“My research interests are in the areas of machine learning, data science, signal processing, and communications. I work on fundamental problems that rely heavily on mathematical deviations. I enjoy how theoretical rigor can guide algorithm design in practice.” -Dr. Qin Lu, Assistant Professor
We welcome Dr. Qin Lu as one of our newly hired Assistant Professors in the School of Electrical and Computer Engineering! Dr. Lu joined the University of Georgia on July 3rd and will focus her research on predictive modeling for autonomous and networked systems. Dr. Lu’s office and lab are housed on the seventh floor of Boyd Graduate Research Studies.
Xiaogan, Hubei, China
What did you study in college and where did you earn your degrees?
I obtained my PhD and BS degrees in electrical engineering from the University of Connecticut and the University of Electronic Science and Technology of China in 2018 and 2013, respectively.
What brought you to UGA?
Its vibrant and growing engineering programs, the warm weather, close proximity to Atlanta, and most importantly the nice people here at UGA.
What are your research interests and what motivated you to pursue this area of study?
My research interests are in the areas of machine learning, data science, signal processing, and communications. I work on fundamental problems that rely heavily on mathematical deviations. I enjoy how theoretical rigor can guide algorithm design in practice.
What current or new research projects do you currently have happening in your lab?
My current focus is on robust and adaptive Bayesian methods for uncertainty-aware decision-making using sequential and/or networked data, including but not limited to i) online Gaussian process based prediction, ii) Bayesian optimization and active learning, iii) Bayesian reinforcement learning, and iv) spatio-temporal inference over graphs, which find exciting applications in autonomous and networked systems.
How long have you been an instructor in engineering and what inspires you to teach or do research in your field?
I started to get involved in teaching as a teaching assistant back in 2015. I have also consistently acted as a guest lecturer for my PhD and post-doc advisors. What inspires me go further in teaching and research is the desire to understand how things work and how theory can guide design in practice.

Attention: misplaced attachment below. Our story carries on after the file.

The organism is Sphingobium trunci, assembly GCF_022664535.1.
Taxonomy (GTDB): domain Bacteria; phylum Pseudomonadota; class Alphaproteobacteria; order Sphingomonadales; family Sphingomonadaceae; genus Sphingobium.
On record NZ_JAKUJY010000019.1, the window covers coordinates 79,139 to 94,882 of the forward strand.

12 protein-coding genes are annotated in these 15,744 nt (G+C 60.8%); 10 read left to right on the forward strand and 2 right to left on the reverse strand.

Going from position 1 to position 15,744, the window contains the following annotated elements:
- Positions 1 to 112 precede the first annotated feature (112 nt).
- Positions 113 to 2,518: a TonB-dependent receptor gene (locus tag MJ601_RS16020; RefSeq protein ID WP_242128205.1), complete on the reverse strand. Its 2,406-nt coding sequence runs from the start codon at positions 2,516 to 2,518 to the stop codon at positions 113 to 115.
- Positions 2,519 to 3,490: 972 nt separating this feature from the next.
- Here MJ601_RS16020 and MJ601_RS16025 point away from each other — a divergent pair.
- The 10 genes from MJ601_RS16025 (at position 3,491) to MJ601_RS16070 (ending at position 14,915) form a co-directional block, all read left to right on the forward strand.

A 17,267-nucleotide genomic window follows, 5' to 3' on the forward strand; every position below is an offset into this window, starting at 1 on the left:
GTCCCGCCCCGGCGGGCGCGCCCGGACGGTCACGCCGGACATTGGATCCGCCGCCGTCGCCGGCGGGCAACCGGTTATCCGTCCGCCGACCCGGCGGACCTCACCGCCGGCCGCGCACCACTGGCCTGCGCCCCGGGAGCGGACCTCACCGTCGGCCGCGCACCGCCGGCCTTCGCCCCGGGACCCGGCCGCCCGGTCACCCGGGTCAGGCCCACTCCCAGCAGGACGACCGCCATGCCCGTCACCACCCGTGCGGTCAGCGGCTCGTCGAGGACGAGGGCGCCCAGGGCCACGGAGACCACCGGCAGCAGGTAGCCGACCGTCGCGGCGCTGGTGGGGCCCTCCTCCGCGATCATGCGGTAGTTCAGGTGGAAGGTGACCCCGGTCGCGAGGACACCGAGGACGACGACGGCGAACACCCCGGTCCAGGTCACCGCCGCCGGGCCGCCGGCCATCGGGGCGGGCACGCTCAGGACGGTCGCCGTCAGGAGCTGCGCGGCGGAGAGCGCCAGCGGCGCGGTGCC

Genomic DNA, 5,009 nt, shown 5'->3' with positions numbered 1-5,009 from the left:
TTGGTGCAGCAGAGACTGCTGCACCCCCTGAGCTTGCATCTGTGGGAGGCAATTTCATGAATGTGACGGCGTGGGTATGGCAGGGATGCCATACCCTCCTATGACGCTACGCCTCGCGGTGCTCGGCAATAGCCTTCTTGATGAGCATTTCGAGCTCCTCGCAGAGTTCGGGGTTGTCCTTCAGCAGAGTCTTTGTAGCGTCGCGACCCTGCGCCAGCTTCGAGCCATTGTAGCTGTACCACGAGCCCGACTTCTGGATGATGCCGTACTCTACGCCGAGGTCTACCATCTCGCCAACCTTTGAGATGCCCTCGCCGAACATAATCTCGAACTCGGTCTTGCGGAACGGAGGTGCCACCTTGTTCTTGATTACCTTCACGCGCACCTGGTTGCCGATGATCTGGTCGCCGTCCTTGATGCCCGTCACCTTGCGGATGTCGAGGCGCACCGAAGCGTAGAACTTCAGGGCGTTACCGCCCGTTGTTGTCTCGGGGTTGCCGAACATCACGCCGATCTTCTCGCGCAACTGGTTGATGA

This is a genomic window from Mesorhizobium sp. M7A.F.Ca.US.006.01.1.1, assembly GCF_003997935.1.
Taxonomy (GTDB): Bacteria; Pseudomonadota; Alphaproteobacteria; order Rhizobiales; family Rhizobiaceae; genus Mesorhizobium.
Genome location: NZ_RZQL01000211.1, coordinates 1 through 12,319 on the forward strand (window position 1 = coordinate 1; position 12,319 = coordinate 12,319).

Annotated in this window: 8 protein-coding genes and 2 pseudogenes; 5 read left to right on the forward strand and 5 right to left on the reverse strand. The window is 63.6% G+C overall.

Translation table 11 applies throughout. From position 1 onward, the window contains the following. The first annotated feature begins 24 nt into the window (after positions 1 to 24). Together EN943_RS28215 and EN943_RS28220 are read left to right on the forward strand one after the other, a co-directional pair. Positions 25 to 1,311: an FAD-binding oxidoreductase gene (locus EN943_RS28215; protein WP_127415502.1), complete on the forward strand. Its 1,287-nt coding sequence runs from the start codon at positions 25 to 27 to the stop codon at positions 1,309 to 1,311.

What research accomplishment are you most proud of and why?
I developed a fundamental uncertainty-aware function learning module that has an impact on a number of practical tasks. My contributions lie in both the algorithm development and theoretical analysis.
What skills do you think are most important for students to succeed in engineering and what methods do you use to ensure the students you engage with learning the skills they need?
I think it is important for students to develop critical thinking and master hands-on skills. To make sure that the students acquire the required skills, it is important to evaluate and record the progresses of the students in time. The evaluations can be taken in various forms, including quizzes, projects, and presentations. Being adaptive to the students’ feedback will be my guidance towards effective instruction.
What encouraged you to become a professor in engineering?
The freedom to work on the topics I like, and the lifelong learning to keep up with the latest technology.
Who in your life has been mentor and what did they do that inspired you?
My post-doc and PhD advisors. They are not only outstanding scholars that show me how to navigate through the academic world, but also inspiring mentors that encourage me to become a lifetime learner through day-to-day interactions.
What is one of your favorite places in Athens?
I haven’t explored much in Athens and the campus. I am most impressed by the Tate student center so far. It has a lot of functionalities in one place, including food, entertainment, parking service, and one card office.
Dr. Qin Lu is located on the seventh floor of the Boyd Graduate Studies Research Center in Room 712H. Welcome Dr. Lu!